This Week's Sky at a Glance
Some night sky sights for June 14 – 22
Saturday, June 15
Sunday, June 16
Tuesday, June 18
Wednesday, June 19
Saturday, June 22
Want to become a better amateur astronomer? Learn your way around the constellations. They're the key to locating everything fainter and deeper to hunt with binoculars or a telescope.
For an easy-to-use constellation guide covering the whole evening sky, use the big monthly map in the center of each issue of Sky & Telescope, the essential guide to astronomy. Or download our free Getting Started in Astronomy booklet (which only has bimonthly maps).
Pocket Sky Atlas, which shows stars to magnitude 7.6; the larger and deeper Sky Atlas 2000.0 (stars to magnitude 8.5); and the even larger Uranometria 2000.0 (stars to magnitude 9.75). And read how to use sky charts with a telescope.
You'll also want a good deep-sky guidebook, such as Sue French's Deep-Sky Wonders collection (which includes its own charts), Sky Atlas 2000.0 Companion by Strong and Sinnott, the bigger Night Sky Observer's Guide by Kepple and Sanner, or the beloved if dated Burnham's Celestial Handbook.
Can a computerized telescope replace charts? Not for beginners, I don't think, and not on mounts and tripods that are less than top-quality mechanically (able to point with better than 0.2° repeatability). As Terence Dickinson and Alan Dyer say in their invaluable Backyard Astronomer's Guide, "A full appreciation of the universe cannot come without developing the skills to find things in the sky and understanding how the sky works. This knowledge comes only by spending time under the stars with star maps in hand."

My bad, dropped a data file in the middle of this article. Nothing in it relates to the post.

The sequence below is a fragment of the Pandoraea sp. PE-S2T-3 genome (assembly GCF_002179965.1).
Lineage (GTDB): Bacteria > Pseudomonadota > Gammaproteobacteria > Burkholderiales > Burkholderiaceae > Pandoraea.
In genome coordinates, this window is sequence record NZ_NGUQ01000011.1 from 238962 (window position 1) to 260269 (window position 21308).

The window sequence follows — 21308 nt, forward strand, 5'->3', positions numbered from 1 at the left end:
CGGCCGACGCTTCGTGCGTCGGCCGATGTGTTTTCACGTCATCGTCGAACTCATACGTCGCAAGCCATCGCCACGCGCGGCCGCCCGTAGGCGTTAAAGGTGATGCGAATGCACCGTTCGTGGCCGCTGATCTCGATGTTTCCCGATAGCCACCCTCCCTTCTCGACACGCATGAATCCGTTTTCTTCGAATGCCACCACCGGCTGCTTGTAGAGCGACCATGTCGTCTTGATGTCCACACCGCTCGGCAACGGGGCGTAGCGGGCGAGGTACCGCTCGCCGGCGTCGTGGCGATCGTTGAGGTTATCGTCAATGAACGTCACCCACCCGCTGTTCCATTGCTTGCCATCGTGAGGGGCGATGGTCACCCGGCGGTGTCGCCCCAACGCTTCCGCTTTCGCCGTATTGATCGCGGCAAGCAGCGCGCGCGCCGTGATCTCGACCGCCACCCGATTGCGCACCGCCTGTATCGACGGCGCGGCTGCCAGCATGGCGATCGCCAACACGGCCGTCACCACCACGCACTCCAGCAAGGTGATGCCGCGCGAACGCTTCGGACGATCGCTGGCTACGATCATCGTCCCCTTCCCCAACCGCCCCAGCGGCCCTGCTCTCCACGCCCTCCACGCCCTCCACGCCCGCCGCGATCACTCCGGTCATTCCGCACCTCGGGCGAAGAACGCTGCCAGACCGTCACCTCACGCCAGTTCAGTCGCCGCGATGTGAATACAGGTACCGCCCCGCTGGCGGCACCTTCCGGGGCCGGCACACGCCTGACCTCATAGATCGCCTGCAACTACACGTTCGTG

This Week's Planet Roundup
Venus (magnitude – 3.8) is gaining altitude very gradually, low in evening twilight. Look for it in the west-northwest. Mercury has closed to just 2° or 3° from Venus, but Mercury is fading fast: from magnitude +0.6 on the 15th to +1.6 on the 22nd. Look for it to Venus's upper left (for mid-northern observers) early in the week, directly left around June 16th and 17th, and below Venus by the 20th.
Mars and Jupiter are hidden in the glare of the Sun.
Saturn (magnitude +0.4, in Libra) glows in the south to southwest during evening, with slightly dimmer Spica 12° to its right or lower right. Look almost as far to Saturn's left or lower left for Alpha Librae.
See our telescopic guide "Scrutinizing Saturn" in the May Sky & Telescope, page 50, or the shorter version on our website. And identify Saturn's many moons at any time and date with our SaturnMoons utility or handier app.
Uranus (magnitude 5.9, in Pisces) is in the east just before the beginning of dawn. Neptune (magnitude 7.9, in Aquarius) is in the southeast before dawn. Finder charts for Uranus and Neptune.
All descriptions that relate to your horizon including the words up, down, right, and left are written for the world's mid-northern latitudes. Descriptions that also depend on longitude (mainly Moon positions) are for North America. Eastern Daylight Time (EDT) equals Universal Time (also known as UT, UTC, or GMT) minus 4 hours.
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